And not before time. In 1963 and 1967, serious droughts affected Hong Kong. Our water supply was unable to support the needs of the rapid population growth of the 1950’s and early 60’s. In 1963 and 1967, there were periods when water supply was restricted to four hours per four days and people had to save water for four days’ use.

The initial scheme, completed in 1967, was created by damming, and draining an inlet of Tolo Harbour and had a storage of 170 million cubic metres. The storage was increased in 1973 to 230 million cubic metres by raising the dam. A similar but larger scheme at High Island, completed in 1978, has a capacity of 281 million cubic metres. The total storage capacity of Hong Kong’s reservoirs is 586 million cubic metres.

Dongjiang is Hong Kong’s major source of water, and will meet all future increase in demand. It has so far supplied Hong Kong with more than 11 billion cubic meters of water, accounting for 80 percent of the fresh water supplied to Hong Kong.

In 1960, the agreement was reached with the Guangdong authorities whereby Hong Kong would purchase 23 million cubic metres of water each year. The supply from Guangdong stipulated under the latest agreement was increased to 810 million cubic metres a year in 2003.

This continued to increase by 10 million cubic metres per annum up to 2004, beyond which the annual supply quantity has been subject to further review. The designed maximum capacity of the supply system is 1.1 billion cubic metres per annum. The supply contract, costing HK$2 billion a year, has helped the city’s economy grow without the interruption of water shortage, although the payment constitutes only 0.15 per cent of Hong Kong’s HK$1.3 trillion gross domestic product.


Future conflict over water

Food and water are two basic human needs, but by 2025, water shortages will be prevalent among poorer countries where resources are limited and population growth is rapid, such as the Middle East, Africa, and parts of Asia. By 2025, large urban and peri-urban areas will require new infrastructure to provide safe water and adequate sanitation. This suggests growing conflicts with agricultural water users, who currently consume the majority of the water used by humans.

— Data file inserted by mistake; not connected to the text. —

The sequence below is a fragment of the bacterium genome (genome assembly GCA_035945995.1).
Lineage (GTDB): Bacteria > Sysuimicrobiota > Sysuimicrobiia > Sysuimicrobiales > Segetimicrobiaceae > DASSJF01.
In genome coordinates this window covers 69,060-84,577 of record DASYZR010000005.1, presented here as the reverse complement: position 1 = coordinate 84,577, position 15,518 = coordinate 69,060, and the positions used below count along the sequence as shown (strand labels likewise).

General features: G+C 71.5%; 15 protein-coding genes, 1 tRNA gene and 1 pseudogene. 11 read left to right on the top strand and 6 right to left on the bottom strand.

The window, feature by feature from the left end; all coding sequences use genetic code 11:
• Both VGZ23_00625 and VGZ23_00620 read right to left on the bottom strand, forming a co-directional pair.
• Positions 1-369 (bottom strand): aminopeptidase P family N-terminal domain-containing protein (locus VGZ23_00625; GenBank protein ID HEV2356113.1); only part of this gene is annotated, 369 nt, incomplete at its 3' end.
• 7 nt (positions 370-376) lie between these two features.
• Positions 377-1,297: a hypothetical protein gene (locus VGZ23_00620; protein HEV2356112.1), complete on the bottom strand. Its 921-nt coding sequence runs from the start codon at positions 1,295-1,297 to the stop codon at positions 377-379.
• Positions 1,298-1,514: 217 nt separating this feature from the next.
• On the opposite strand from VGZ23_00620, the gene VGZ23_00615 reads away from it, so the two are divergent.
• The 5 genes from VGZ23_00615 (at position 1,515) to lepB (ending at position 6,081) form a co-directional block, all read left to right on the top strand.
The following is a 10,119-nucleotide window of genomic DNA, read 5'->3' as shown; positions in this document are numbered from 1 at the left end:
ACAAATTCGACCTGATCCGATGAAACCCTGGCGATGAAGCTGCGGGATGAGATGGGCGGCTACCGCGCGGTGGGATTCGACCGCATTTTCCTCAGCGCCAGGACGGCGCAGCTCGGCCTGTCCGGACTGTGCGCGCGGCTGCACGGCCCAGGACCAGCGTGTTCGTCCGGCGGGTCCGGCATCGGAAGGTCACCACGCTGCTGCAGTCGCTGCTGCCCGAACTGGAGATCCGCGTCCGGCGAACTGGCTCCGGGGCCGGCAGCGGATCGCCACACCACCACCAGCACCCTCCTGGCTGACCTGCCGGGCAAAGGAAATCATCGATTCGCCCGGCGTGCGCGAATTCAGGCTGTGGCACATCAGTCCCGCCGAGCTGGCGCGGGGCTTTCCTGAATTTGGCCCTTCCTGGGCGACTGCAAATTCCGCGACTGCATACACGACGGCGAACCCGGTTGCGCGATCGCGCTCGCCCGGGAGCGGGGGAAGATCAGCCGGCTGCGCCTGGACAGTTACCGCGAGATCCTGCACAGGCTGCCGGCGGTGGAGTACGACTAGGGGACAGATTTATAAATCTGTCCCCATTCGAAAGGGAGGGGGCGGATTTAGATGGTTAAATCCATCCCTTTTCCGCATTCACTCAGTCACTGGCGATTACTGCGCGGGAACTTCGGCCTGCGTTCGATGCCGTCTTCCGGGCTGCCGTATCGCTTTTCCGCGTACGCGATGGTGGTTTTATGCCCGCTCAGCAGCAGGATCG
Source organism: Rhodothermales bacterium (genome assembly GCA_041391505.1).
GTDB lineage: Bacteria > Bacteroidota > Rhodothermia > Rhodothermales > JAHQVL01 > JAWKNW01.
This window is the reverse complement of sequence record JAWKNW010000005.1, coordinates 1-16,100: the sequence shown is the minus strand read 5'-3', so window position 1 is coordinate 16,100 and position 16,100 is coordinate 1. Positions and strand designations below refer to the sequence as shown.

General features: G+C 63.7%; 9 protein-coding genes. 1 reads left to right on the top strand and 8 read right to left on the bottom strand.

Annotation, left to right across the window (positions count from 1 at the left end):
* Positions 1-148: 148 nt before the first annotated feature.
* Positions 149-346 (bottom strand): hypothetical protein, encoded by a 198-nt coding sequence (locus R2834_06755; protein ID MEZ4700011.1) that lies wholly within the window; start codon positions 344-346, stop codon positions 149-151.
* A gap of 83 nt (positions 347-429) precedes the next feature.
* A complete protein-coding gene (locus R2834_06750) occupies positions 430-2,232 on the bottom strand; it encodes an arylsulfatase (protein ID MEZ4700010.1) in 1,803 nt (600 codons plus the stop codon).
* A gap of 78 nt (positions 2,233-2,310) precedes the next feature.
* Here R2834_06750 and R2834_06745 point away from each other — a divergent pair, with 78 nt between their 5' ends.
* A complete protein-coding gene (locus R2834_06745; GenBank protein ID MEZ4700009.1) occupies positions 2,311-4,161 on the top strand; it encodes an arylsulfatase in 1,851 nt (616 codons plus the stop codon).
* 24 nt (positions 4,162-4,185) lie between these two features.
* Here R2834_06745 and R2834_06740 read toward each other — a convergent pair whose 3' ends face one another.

Generally speaking the more developed countries of North America, Europe and Russia will not see a serious threat to water supply by the year 2025, not only because of their relative wealth, but more importantly their populations will be better aligned with available water resources.

North Africa, the Middle East, South Africa and northern China will face very severe water shortages due to physical scarcity and a condition of overpopulation relative to their carrying capacity with respect to water supply. Most of South America, Sub-Saharan Africa, Southern China and India will face water supply shortages by 2025; for these latter regions the causes of scarcity will be economic constraints to developing safe drinking water, as well as excessive population growth.

Some interesting points are made in this article Water Wars and more general notes regarding water in the Middle East is here Water.

Water! Your health. Our planet.